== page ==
In 2012, City Council approved an ordinance requiring anyone wanting to feed those in need to have prior permission from the city or private property owner before distributing food.

Online, the city writes:

“The ordinance was an effort to establish a voluntary program to coordinate outdoor food service operations for the homeless. The intent of the ordinance was three pronged:
-To improve the quality, quantity and distribution of food provided outdoors;
-To expand the opportunities for the homeless to connect with service providers; and
-To reduce the disproportionate environmental impact of food service operations on public and private property.”

Jay Hamberger has been bringing food to Houston’s homeless for 27 years. He feels the city is infringing on his right to help others by requiring him to have prior permission to distribute food on public and private property.

“I’ve done it with impunity for 27 years now, and I’m the most law-abiding outlaw, because what I’m doing is illegal,” Hamberger said. “My understanding is that there’s no legal way to make this right with the city.”

The city provides this form online for free. It is required for anyone requesting to feed the homeless on someone else’s private property. To request a public park or green space to feed the homeless, you have to complete the information here.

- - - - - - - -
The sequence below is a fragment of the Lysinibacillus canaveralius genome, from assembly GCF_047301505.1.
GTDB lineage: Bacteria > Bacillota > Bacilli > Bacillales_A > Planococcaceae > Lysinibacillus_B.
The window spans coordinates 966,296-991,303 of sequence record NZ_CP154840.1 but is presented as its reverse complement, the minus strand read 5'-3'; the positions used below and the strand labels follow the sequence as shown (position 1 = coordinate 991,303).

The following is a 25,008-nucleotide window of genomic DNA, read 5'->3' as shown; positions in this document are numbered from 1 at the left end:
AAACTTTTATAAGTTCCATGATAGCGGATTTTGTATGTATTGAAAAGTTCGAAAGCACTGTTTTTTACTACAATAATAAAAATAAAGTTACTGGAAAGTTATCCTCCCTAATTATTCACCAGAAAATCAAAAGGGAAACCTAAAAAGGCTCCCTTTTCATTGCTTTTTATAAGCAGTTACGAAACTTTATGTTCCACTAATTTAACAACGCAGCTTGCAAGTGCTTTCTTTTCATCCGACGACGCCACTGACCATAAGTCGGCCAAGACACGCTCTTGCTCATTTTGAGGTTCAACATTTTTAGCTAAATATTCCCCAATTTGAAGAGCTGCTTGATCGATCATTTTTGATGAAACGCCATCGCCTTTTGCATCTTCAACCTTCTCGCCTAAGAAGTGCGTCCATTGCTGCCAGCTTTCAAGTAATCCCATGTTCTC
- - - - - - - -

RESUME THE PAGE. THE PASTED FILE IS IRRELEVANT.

Mayor Sylvester Turner wasn’t sitting at the head of council’s table when the ordinance passed, but he’s standing by the need for more than driving around Houston handing out food.

“It goes beyond feeding them. The focus of this administration is, if they’re hungry, we’ll feed them but do it in a way that meets their holistic needs,” Turner said.

The 2012 ordinance created a voluntary registration to connect volunteers wanting to feed people in need with organizations.

Jonathan Raines has been volunteering through his church, Humble First Assembly. He joined forces with Loaves and Fishes on the city’s east side about a year ago. He is an example of how the ordinance has helped and hurt volunteers.

“We’re always looking forward to a better way of service, but we’d also like to be free to serve anyone anywhere that needs,” Raines said.

The city has never issued a citation for violating the ordinance. However, Hamberger says police are starting to patrol what he calls the "homeless hotspots around town."

“They have threatened me, and they’re there every week,” Hamberger said.

The lawyer that started a petition that has about 75,000 signatures is questioning civil right infringement of people trying to feed Houston’s homeless population. In chambers Tuesday, it was unclear what will be proposed by the group next.